Boris Johnson Defends 1% NHS Pay Rise By Saying Times ‘Tough’

Press Association

Prime minister Boris Johnson

Boris Johnson has claimed ministers gave NHS workers “as much as we can” as the angry backlash over the government’s proposed 1% pay rise offer continues. 

Speaking on a visit to a vaccination centre in Brent in north London, the prime minister would not be drawn on whether he would perform a U-turn over the proposed hike in pay for healthcare staff, who have been on the frontline during the Covid pandemic

Nurses and other staff who could be affected by the “insulting” rise were preparing to protest outside Downing Street, in London, and in Manchester, on Sunday afternoon. 

Pressed on the issue, Johnson said: “I’m massively grateful to all NHS staff and indeed to social care workers who have been heroic throughout the pandemic.

“What we have done is try to give them as much as we can at the present time.

“The independent pay review body will obviously look at what we’ve proposed and come back.” 

Asked if ministers could be forced into a U-turn over the pay offer, which is being looked at by an independent pay review board, Johnson said: “Don’t forget that there has been a public sector pay freeze, we’re in pretty tough times.

“We’ve tried to give the NHS as much as we possibly can and that means, in addition to the £140 billion of annual money, we’ve got another £62 billion we’ve found to help support the NHS throughout the crisis.

“My gratitude is overwhelming and I’m so grateful particularly to the nurses, and thankfully we are seeing more nurses now in our amazing NHS – there are 10,000 more nurses this year than there were last year.”

Speaking earlier on Sunday, education secretary Gavin Williamson said the offer was “part of a process”, suggesting the government could rethink the rise. 

Shown a video of prime minister Boris Johnson and Sunak clapping for carers during the pandemic, as hospitals and care homes were struggling to cope with the pandemic, BBC One presenter Andrew Marr put it to Williamson that the minuscule hike was “frankly an insult” to staff.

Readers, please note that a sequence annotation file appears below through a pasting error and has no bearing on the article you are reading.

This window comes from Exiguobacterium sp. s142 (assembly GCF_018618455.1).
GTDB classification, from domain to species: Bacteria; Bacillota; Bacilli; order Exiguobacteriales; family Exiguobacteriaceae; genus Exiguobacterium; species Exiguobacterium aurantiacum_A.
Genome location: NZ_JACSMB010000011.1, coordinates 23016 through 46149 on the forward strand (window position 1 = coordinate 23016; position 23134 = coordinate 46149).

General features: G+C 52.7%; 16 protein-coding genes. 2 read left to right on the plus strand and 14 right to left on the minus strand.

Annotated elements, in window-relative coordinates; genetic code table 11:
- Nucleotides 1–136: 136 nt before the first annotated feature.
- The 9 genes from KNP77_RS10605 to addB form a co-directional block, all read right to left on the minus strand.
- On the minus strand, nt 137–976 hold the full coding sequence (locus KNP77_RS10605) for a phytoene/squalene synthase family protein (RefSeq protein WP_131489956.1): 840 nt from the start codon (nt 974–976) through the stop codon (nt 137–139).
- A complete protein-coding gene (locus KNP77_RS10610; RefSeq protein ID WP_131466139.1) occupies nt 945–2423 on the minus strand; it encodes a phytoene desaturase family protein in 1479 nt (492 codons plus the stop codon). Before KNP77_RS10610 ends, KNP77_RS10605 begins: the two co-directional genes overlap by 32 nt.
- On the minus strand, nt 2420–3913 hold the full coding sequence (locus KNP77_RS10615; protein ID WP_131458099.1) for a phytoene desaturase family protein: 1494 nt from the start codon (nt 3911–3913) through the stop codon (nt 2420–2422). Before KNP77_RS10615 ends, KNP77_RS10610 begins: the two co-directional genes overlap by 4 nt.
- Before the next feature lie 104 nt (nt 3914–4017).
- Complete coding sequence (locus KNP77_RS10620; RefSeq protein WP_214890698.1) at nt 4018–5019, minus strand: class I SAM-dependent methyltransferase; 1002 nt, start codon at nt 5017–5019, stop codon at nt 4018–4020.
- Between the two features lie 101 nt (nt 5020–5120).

“What we are having to deal with is incredibly challenging economic circumstances,” the education secretary said. 

Press Association

Ministers have offered NHS staff a 1% pay rise

“We have put forward a proposal. We have put forward what we believe that we can afford and it’s part of a process and that will sort of be looked at.

“But really, our focus is on making sure we recover from this pandemic.”

Pressed on a possible U-turn, he added: “We’ve stated that this is very much part of the process – what the government has put forward has been passed to an independent review.”

The “insulting” pay rise, reportedly insisted on by chancellor Rishi Sunak’s Treasury department, has provoked widespread anger. 

The British Medical Association (BMA), the Royal College of Midwives, the Royal College of Nursing and Unison have said in a letter to ministers that the pay deal “fails the test of honesty and fails to provide staff who have been on the very frontline of the pandemic the fair pay deal they need”.

The letter adds: “Our members are the doctors, nurses, midwives, porters, healthcare assistants and more, already exhausted and distressed, who are also expected to go on caring for the millions of patients on waiting lists, coping with a huge backlog of treatment as well as caring for those with Covid-19.”

Shadow foreign secretary Lisa Nandy said it was “reprehensible” for ministers not to recommend putting NHS pay up by more than 1%.

The senior Labour politician told Sky News” “The government, to be clear, is not planning a pay rise.

“That is a real-terms pay cut because it doesn’t keep up with inflation and for nurses to be offered a pay cut is just reprehensible in our view.

“In the NHS long-term plan, the government budgeted for a 2.1% pay rise – that is what nurses were promised and last year they legislated for that in order to give nurses a cast-iron guarantee that after years of seeing their real-terms pay fall, that the Government would finally reverse that decision and start to see their pay increase.

“We think they ought to go into these negotiations at a bare minimum of honouring that promise of a 2.1% (increase) and then consider what more they can offer to our NHS staff who have done so much to put their families and themselves at risk every day going into work – some of them have died.”

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